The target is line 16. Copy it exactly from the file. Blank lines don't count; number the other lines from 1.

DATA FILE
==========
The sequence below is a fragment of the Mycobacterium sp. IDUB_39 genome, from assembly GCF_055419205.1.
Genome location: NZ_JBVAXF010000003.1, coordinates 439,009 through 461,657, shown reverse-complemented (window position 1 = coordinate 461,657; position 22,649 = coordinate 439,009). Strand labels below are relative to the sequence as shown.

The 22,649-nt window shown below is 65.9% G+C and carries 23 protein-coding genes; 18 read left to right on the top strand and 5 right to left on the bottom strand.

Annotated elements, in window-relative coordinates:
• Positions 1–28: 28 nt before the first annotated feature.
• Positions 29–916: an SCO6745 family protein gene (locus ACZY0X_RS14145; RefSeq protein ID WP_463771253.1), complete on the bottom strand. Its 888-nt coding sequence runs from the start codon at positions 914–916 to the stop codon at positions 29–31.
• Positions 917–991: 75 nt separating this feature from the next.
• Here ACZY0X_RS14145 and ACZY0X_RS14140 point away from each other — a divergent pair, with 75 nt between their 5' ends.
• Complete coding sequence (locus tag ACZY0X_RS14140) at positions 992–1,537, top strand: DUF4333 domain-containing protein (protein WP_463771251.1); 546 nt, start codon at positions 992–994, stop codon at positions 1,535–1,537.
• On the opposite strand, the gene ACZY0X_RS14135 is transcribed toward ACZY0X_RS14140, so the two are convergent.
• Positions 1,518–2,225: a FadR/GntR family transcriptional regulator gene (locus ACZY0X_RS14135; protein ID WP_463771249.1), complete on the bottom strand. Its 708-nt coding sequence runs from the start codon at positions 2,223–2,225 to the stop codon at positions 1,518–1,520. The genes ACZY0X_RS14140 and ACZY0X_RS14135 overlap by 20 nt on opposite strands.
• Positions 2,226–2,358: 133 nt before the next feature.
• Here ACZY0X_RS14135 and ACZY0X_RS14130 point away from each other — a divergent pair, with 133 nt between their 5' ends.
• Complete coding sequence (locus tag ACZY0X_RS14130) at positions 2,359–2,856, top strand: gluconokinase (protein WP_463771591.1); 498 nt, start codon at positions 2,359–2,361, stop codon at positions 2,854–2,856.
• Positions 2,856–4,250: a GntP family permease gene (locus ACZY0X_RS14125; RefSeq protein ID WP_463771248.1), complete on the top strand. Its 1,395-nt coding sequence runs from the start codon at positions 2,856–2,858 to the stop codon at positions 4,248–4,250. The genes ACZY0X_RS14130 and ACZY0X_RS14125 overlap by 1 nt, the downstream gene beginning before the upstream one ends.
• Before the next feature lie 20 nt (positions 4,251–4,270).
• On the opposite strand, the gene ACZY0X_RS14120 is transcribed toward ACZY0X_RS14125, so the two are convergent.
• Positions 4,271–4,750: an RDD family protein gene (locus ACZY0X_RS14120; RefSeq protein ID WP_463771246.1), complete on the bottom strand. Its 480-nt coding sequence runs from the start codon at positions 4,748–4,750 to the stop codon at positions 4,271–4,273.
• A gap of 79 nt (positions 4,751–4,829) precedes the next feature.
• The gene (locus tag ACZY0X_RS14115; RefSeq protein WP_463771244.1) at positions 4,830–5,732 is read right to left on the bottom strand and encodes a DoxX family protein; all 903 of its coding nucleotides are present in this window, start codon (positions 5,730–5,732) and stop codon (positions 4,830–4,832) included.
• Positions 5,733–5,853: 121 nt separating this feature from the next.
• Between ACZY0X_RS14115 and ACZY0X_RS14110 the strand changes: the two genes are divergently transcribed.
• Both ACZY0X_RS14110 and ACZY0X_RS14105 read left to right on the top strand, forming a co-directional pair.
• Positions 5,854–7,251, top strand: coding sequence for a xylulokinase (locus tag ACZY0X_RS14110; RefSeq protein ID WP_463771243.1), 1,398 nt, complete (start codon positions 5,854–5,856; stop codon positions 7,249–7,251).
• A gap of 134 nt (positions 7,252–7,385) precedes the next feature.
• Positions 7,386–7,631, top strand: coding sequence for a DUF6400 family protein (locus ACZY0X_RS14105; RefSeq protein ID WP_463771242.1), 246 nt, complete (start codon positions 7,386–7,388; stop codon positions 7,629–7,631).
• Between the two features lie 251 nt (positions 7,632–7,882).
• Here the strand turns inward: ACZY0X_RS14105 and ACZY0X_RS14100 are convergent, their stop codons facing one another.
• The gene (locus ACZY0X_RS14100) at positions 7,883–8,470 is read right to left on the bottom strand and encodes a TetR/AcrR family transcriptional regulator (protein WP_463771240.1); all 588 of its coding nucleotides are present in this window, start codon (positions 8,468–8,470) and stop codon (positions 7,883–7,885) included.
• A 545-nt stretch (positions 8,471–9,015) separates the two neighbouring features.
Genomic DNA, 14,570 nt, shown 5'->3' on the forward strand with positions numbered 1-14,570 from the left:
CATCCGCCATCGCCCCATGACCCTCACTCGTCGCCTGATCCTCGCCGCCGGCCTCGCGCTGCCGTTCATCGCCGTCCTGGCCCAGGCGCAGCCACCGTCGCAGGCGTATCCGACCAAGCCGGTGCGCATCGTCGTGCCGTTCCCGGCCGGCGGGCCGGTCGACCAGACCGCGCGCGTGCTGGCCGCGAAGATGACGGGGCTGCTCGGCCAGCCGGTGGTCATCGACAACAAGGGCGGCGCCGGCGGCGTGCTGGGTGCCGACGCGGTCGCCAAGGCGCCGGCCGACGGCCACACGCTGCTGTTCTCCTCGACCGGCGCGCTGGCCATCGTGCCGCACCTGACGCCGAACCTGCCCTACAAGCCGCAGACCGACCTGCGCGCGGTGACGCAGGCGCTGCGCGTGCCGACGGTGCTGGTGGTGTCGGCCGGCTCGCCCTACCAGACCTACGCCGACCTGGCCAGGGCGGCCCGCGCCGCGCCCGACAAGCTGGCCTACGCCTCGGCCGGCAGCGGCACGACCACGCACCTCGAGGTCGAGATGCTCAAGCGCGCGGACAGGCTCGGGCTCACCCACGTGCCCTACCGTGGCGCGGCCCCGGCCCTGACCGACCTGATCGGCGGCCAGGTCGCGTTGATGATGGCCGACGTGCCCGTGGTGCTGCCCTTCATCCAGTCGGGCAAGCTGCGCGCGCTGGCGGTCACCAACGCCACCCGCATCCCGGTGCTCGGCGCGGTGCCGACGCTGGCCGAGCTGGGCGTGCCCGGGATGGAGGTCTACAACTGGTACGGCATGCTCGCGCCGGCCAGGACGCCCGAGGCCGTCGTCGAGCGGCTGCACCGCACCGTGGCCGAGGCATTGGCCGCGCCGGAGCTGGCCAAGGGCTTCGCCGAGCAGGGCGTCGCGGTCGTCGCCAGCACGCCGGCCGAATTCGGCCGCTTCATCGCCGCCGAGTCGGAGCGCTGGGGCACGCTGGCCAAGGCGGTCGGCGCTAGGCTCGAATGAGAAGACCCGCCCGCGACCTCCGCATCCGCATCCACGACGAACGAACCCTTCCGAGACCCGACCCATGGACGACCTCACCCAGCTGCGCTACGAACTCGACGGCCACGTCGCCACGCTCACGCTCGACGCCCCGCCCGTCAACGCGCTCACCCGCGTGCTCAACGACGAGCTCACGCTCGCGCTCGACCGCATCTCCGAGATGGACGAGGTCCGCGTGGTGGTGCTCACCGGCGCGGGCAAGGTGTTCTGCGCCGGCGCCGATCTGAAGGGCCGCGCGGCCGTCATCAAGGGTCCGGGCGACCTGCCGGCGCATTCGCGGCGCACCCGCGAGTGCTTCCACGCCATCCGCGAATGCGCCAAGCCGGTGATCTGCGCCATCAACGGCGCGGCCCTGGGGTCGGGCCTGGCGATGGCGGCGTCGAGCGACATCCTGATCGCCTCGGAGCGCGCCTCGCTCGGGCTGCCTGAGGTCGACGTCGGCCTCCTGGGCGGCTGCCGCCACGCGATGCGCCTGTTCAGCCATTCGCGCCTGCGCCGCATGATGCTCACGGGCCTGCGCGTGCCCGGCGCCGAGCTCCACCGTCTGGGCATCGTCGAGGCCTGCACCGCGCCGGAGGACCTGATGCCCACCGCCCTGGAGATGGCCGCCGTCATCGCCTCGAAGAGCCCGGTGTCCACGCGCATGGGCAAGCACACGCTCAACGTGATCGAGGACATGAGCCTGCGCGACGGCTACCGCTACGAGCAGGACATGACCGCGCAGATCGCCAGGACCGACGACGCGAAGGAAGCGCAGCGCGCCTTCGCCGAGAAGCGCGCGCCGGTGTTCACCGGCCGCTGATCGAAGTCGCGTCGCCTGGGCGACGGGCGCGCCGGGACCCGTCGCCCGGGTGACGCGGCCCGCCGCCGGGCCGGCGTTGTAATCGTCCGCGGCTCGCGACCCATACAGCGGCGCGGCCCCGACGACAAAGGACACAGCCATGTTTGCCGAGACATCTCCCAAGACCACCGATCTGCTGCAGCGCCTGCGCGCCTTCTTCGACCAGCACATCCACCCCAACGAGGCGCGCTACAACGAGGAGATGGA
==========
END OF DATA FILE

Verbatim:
• Before the next feature lie 20 nt (positions 4,251–4,270).